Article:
Stepping into a medina in Morocco is like stepping into a specialty spice store.
The scent of cinnamon, cumin and coriander hangs heavy in the air, tagines bubble and steam at crowded cafes, and pot after pot of mint tea is poured for locals and travellers alike into delicate painted glasses. Unfamiliar aromas are everywhere, as are the often-jarring sights of whole sheep’s heads, camel innards, and pots piled high with snails. So what’s the best way to navigate the hits (and misses) of Moroccan cuisine? With us on a Gourmet Explorer food tour.
For breakfast, try Msemen
If you imagine a cross between a French crepe and an Indian roti (which sounds like the beginning of a bad joke…), you’ve almost got a msemen, otherwise known as a Moroccan pancake. A simple dough of flour, semolina, sugar, salt, yeast and water is kneaded together, then stretched, folded and flattened into squares. After being gently fried on a hot griddle, these flaky-on-the-outside, chewy-on-the-inside flatbreads are best enjoyed straight away, either drizzled with a sweet honey syrup or gobbled as is.
For brunch, try B’stilla
While in Fes, keep your eyes peeled for the city’s signature dish: the traditional b’stilla (you’re unlikely to see b’stilla this good in other parts of Morocco). This is one of the few times you’ll actually enjoy the pairing of sugar and meat in a pie. Delicate pigeon meat (sometimes chicken is substituted), which has been slow-cooked in a fragrant, salty broth, is shredded and assembled in a dish between layers of flaky pastry, beaten eggs, cinnamon and almonds. After it’s baked, icing sugar is dusted over the top before serving. Typically, this special pie is dished up as an entrée to a celebratory meal with family or friends. B’stilla, my beating heart.
For lunch, tuck into a Seven Vegetable Couscous (especially on Friday)
Couscous is, undoubtedly, the quintessential dish of Morocco. Why is it eaten more on Fridays? Two reasons: it’s usually only prepared for special occasions, such as weddings, funerals or at the end of festivals, and it takes a really long time to cook. Seven vegetable couscous is one of the tastiest ways to enjoy the small semolina grain; an array of seasonal vegetables, such as squash, zucchini, onion and potato are simmered in tomato, stock, herbs and spices. The couscous is added towards the end of the cooking time, steaming in the delicate broth. The end result is a simple, wholesome meal, best enjoyed with a glass of Lban (cultured buttermilk) and shared with a group of hungry foodies.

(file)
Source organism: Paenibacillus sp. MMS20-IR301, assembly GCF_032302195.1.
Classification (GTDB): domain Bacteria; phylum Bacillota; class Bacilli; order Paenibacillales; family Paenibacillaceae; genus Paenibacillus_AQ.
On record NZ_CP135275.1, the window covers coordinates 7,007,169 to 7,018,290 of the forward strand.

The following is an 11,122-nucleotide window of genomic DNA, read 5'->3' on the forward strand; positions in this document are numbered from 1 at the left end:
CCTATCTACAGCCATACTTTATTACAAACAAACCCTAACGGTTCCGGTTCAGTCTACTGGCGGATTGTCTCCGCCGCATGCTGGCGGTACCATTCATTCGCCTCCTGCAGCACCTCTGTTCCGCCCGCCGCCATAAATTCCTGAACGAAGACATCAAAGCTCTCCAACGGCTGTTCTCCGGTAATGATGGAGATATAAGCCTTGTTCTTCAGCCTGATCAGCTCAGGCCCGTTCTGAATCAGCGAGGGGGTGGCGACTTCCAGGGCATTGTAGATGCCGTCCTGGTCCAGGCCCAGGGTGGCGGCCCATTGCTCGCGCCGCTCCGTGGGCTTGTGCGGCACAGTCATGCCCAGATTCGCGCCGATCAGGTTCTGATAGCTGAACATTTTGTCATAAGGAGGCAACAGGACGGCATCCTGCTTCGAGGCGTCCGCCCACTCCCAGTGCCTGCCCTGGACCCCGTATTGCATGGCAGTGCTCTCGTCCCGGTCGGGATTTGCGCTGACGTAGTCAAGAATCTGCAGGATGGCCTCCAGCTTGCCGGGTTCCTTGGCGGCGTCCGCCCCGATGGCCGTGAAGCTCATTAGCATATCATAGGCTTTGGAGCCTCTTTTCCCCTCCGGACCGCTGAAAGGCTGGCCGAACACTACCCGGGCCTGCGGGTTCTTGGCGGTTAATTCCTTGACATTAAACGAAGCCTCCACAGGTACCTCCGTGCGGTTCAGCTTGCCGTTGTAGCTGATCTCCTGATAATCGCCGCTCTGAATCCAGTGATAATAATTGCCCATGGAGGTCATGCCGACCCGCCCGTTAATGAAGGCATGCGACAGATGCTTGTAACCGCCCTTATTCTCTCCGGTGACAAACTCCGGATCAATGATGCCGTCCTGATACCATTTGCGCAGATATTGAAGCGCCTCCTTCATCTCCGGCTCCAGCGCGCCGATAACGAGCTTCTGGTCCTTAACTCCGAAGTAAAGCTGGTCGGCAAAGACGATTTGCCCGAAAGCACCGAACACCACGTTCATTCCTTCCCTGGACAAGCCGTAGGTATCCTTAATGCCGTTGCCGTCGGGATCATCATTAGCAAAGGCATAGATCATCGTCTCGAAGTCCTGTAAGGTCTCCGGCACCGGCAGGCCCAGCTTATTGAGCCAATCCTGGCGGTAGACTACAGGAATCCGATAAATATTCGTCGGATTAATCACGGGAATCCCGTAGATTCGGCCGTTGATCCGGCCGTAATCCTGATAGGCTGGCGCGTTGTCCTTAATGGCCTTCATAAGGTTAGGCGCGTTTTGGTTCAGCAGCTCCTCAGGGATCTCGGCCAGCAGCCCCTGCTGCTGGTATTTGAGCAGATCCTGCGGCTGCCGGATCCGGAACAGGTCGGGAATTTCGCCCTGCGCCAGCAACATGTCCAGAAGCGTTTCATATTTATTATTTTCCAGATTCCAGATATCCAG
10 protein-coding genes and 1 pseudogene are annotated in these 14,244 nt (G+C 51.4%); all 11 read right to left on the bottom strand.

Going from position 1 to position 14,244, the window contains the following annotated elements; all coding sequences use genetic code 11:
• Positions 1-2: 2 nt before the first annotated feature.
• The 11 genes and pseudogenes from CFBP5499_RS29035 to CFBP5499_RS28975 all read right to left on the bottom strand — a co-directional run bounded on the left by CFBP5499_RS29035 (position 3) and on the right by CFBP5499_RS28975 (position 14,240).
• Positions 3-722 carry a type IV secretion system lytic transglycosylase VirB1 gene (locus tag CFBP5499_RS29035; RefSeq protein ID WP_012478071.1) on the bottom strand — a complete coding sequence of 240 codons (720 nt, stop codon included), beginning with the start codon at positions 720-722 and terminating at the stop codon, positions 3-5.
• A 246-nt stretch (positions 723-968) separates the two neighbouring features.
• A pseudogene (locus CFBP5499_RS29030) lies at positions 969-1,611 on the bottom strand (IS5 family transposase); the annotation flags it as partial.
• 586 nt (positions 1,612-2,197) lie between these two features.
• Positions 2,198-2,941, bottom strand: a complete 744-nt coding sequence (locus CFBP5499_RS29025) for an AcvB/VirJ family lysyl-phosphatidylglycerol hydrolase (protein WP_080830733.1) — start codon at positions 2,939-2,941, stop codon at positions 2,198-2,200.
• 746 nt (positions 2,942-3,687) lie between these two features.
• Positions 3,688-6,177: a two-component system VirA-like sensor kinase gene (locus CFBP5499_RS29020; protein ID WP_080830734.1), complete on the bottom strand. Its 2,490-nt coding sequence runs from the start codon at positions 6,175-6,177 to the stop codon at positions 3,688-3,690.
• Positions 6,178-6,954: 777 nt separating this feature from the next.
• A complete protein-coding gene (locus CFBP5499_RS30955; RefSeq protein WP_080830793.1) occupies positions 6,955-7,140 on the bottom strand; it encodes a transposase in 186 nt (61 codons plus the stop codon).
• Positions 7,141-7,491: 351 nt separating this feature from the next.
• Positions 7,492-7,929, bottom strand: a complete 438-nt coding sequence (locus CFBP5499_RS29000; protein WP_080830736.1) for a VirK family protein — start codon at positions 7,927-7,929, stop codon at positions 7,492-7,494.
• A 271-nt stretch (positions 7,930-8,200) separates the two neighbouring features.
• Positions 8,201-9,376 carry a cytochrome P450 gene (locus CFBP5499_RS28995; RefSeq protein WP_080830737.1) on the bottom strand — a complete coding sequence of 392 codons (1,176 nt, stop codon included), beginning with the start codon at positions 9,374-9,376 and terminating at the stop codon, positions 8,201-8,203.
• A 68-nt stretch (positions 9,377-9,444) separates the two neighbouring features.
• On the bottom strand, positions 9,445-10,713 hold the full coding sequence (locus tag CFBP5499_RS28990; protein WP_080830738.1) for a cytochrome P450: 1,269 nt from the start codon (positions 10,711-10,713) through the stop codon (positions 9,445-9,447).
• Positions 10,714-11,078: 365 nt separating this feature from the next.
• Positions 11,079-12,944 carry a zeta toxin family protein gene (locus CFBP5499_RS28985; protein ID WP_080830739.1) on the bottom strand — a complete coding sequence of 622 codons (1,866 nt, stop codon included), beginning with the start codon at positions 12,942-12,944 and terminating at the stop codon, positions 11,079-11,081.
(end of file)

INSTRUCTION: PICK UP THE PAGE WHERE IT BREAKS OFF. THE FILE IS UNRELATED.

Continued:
For a pre-dinner snack, try Snails
A recent conversation with Peregrine Food Product Manager Erika Kritikides confirmed that, contrary to popular belief, snails are delicious. A street-stall staple throughout Morocco, some of the best snails can be found in Marrakech’s Djemaa el Fna marketplace. Huge pots, piled high with snails simmering in a fragrant broth, adorn carts lining the square (just look for the queues – snails are always in high demand in the medina). Upon ordering, the snails are spooned into a cup, stock ladled over the top, and you’re given a toothpick as your snail-eating implement. Sit down on one of the provided stools, spear the meat out of the shells with your toothpick and munch, munch, munch. Afterwards, drink the salty broth, said to contain healing properties. Don’t knock it till you try it!
For dinner, try Mechoui
Another must-eat from Djemaa el Fna, this is one of the most delicious ways to enjoy lamb ever (step aside Greek-style roasts and Indian curries). Traditionally, the whole beast is used, including the organs (guests of honour will usually be served eyes or kidneys as a show of respect). Slow cooking for hours in an underground pit creates a crispy outer coating, while the meat itself is fall-apart tender, juicy, and moreish. Served with bread, eaten with hands.
Hungry? Join a Gourmet Explorer food tour of Morocco to sample some of the finest local flavours in the country.
Feature image c/o Christopher L, Flickr